The concept of allosteric communication mediated by collective degrees of freedom, as presented here, is based on our understanding of the physical principles determining protein dynamics. Using normal modes and coarse-grained docking simulations is a crude approximation of these principles – a complete description of the processes involved requires a statistical mechanics analysis based on a reliable energy function and proper conformational sampling. However, our analysis is successful in identifying communicating pairs of sites in the majority of the studied proteins, supporting our assumption that allosteric regulation relies on coherent conformational changes of oligomeric proteins and their domains. We have furthermore demonstrated that different regulatory sites have different patterns of communication (see for instance the difference between active and allosteric sites in PFK), which are determined by motion along independent structural degrees of freedom, in our case different normal modes. This finding gives strong support to the idea that the ability of particular sites to couple to certain modes of motion, and not others, as illustrated in Figure 1, can provide directed and differential allosteric communication and regulation. We have thus moved beyond the framework defined by the classical KNF and MWC models, both in that we propose a molecular mechanism for connecting different sites, and in that we are able to predict and identify many functional sites. Using normal modes to represent independent conformational degrees of freedom, we find that these motions can be used not only to describe the allosteric transition geometrically – as many have done before – but also to explain allosteric connections between different binding sites and to identify latent allosteric sites. Novel allosteric connections predicted by leverage coupling can be used as targets in experimental inhibitor/activator design.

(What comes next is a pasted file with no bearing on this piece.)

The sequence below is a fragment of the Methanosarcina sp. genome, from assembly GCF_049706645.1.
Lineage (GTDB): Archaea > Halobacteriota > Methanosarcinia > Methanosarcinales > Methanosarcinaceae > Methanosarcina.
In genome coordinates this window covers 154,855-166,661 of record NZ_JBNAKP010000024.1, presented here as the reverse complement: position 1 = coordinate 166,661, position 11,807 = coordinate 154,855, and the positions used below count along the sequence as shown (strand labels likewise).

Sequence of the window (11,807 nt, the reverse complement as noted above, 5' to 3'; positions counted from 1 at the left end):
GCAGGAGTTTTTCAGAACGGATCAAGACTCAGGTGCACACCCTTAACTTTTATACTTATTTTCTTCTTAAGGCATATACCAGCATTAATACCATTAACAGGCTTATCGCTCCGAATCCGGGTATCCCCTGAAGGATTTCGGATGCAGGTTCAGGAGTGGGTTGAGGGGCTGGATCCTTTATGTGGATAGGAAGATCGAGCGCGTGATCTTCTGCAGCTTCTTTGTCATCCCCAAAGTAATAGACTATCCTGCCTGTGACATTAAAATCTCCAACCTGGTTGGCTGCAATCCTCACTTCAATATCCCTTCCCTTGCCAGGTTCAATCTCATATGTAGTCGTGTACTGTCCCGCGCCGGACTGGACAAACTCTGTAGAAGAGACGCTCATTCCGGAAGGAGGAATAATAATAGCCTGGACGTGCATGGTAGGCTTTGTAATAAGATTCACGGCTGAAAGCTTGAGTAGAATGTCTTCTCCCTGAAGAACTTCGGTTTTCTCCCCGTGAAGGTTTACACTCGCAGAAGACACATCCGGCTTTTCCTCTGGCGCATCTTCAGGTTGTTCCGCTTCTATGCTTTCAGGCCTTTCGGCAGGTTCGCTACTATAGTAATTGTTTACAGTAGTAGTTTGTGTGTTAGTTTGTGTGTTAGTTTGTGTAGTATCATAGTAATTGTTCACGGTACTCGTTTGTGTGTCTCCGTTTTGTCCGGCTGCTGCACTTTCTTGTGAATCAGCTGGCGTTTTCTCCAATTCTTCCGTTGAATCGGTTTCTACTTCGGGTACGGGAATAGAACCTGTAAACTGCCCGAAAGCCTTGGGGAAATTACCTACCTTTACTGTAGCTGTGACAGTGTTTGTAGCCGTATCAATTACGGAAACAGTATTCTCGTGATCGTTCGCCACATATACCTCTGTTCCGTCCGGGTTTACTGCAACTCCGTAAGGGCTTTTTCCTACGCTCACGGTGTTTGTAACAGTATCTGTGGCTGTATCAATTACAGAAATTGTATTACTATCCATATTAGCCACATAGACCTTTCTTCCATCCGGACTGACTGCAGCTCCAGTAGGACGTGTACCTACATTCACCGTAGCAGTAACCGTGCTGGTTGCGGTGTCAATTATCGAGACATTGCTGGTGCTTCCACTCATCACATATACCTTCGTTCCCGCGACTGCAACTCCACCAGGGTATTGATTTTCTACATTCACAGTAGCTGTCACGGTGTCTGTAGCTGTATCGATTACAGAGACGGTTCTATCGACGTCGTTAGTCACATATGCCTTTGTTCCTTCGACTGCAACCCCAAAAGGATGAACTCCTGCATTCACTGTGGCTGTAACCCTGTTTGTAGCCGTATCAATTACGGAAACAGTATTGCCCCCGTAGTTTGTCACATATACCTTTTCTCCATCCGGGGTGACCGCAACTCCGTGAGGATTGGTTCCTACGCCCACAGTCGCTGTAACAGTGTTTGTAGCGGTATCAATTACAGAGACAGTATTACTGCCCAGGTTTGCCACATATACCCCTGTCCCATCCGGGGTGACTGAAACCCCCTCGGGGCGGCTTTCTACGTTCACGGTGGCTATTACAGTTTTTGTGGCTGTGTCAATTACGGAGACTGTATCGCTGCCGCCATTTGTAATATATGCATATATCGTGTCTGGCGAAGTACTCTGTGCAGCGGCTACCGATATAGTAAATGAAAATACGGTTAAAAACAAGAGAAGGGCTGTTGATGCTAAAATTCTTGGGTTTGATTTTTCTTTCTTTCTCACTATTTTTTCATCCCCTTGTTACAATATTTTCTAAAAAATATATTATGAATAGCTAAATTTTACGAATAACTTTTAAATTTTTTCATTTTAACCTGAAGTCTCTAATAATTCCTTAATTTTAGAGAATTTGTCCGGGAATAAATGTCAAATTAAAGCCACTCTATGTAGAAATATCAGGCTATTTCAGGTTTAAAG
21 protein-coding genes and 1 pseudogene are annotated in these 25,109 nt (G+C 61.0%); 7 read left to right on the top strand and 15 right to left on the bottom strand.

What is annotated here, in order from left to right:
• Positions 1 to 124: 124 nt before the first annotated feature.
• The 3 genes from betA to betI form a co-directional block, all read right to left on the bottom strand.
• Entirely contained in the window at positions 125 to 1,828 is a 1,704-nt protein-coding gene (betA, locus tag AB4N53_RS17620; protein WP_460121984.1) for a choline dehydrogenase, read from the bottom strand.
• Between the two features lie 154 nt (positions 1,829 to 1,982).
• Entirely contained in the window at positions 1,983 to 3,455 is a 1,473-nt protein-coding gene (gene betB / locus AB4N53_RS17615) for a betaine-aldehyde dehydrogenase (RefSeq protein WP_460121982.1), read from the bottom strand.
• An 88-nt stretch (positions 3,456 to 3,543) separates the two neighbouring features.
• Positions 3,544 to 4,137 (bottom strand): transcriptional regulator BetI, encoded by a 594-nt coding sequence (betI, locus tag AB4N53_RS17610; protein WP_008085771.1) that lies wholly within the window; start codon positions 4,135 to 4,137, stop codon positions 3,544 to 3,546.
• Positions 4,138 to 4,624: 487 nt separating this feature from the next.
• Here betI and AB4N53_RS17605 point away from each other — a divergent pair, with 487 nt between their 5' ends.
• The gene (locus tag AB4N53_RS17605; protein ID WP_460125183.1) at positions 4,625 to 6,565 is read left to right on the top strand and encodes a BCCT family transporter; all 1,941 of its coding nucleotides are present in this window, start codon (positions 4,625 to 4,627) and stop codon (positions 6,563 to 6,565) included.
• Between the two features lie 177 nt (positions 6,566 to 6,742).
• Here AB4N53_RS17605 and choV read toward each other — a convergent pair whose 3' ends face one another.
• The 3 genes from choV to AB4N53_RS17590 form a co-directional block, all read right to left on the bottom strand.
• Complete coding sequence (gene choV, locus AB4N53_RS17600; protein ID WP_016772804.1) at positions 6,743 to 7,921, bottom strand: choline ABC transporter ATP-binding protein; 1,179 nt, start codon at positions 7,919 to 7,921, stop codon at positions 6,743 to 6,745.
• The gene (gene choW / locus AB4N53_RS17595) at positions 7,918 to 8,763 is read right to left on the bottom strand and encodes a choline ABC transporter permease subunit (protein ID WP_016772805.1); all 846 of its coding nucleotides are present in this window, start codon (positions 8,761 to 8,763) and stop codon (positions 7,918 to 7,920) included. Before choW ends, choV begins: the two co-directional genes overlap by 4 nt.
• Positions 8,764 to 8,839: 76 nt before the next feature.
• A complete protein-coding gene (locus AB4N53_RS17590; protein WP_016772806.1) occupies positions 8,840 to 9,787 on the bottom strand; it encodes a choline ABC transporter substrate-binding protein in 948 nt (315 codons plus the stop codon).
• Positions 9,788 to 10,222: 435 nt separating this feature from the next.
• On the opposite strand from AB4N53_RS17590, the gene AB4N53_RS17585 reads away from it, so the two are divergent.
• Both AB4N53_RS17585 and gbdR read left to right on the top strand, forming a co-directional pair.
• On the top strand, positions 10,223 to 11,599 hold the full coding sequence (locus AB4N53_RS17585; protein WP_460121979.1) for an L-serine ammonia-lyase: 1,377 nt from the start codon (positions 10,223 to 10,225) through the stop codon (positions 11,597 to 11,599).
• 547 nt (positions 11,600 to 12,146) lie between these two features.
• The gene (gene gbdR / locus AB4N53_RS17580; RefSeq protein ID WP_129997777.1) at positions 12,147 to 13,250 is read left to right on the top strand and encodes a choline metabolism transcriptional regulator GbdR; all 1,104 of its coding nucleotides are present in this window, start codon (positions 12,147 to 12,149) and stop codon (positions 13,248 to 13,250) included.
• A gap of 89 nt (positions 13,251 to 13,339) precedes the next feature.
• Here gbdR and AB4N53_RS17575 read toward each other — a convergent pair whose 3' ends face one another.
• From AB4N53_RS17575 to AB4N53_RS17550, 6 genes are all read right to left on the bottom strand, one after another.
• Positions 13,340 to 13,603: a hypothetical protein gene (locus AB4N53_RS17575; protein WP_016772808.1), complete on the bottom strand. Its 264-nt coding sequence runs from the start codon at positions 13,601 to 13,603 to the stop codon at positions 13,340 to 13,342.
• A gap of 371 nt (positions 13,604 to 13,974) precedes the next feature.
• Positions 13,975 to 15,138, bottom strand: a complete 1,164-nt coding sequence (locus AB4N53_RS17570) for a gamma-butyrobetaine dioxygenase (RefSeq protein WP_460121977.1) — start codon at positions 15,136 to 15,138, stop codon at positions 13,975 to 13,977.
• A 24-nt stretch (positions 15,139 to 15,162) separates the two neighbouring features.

The calculation of binding leverage involves two main steps, generation of possible ligand conformations through coarse-grained Monte Carlo simulations, and analysis of the generated binding sites with respect to motions deduced from one or more crystal structures [15]. Probe conformations in which the probe is highly stressed, under a given protein motion, have high binding leverage. Binding leverage models allostery based on the assumption that binding to sites where ligand-protein interactions are connected to important degrees of freedom can affect the conformational equilibrium. We used binding leverage to rank probe locations (defined below) and found that high-ranking probe locations matched active and allosteric sites in a wide range of proteins. Here, we will give a brief overview of the procedure, which was described in detail previously [15].